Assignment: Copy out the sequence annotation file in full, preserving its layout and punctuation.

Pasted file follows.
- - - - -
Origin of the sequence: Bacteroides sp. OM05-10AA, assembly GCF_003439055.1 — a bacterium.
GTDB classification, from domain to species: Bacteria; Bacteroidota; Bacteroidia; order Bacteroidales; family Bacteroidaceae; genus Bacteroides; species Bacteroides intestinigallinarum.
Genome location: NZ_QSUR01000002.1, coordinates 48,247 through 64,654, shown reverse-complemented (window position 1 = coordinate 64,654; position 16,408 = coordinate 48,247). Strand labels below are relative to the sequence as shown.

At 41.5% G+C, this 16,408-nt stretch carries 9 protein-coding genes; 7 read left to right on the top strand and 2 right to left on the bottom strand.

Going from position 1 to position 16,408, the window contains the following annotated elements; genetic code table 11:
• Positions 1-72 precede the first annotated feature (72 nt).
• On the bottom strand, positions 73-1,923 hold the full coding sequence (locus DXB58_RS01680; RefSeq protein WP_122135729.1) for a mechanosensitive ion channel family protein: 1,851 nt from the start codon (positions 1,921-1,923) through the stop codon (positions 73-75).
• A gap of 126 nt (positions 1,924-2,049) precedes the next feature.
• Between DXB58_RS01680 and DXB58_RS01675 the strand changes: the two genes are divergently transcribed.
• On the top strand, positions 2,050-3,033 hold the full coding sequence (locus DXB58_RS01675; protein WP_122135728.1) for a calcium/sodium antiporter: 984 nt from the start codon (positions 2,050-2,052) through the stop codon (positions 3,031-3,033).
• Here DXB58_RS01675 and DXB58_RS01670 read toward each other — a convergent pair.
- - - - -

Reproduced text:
Origin of the sequence: Bacteroides sp. OM05-10AA, assembly GCF_003439055.1 — a bacterium.
GTDB classification, from domain to species: Bacteria; Bacteroidota; Bacteroidia; order Bacteroidales; family Bacteroidaceae; genus Bacteroides; species Bacteroides intestinigallinarum.
Genome location: NZ_QSUR01000002.1, coordinates 48,247 through 64,654, shown reverse-complemented (window position 1 = coordinate 64,654; position 16,408 = coordinate 48,247). Strand labels below are relative to the sequence as shown.

At 41.5% G+C, this 16,408-nt stretch carries 9 protein-coding genes; 7 read left to right on the top strand and 2 right to left on the bottom strand.

Going from position 1 to position 16,408, the window contains the following annotated elements; genetic code table 11:
• Positions 1-72 precede the first annotated feature (72 nt).
• On the bottom strand, positions 73-1,923 hold the full coding sequence (locus DXB58_RS01680; RefSeq protein WP_122135729.1) for a mechanosensitive ion channel family protein: 1,851 nt from the start codon (positions 1,921-1,923) through the stop codon (positions 73-75).
• A gap of 126 nt (positions 1,924-2,049) precedes the next feature.
• Between DXB58_RS01680 and DXB58_RS01675 the strand changes: the two genes are divergently transcribed.
• On the top strand, positions 2,050-3,033 hold the full coding sequence (locus DXB58_RS01675; protein WP_122135728.1) for a calcium/sodium antiporter: 984 nt from the start codon (positions 2,050-2,052) through the stop codon (positions 3,031-3,033).
• Here DXB58_RS01675 and DXB58_RS01670 read toward each other — a convergent pair.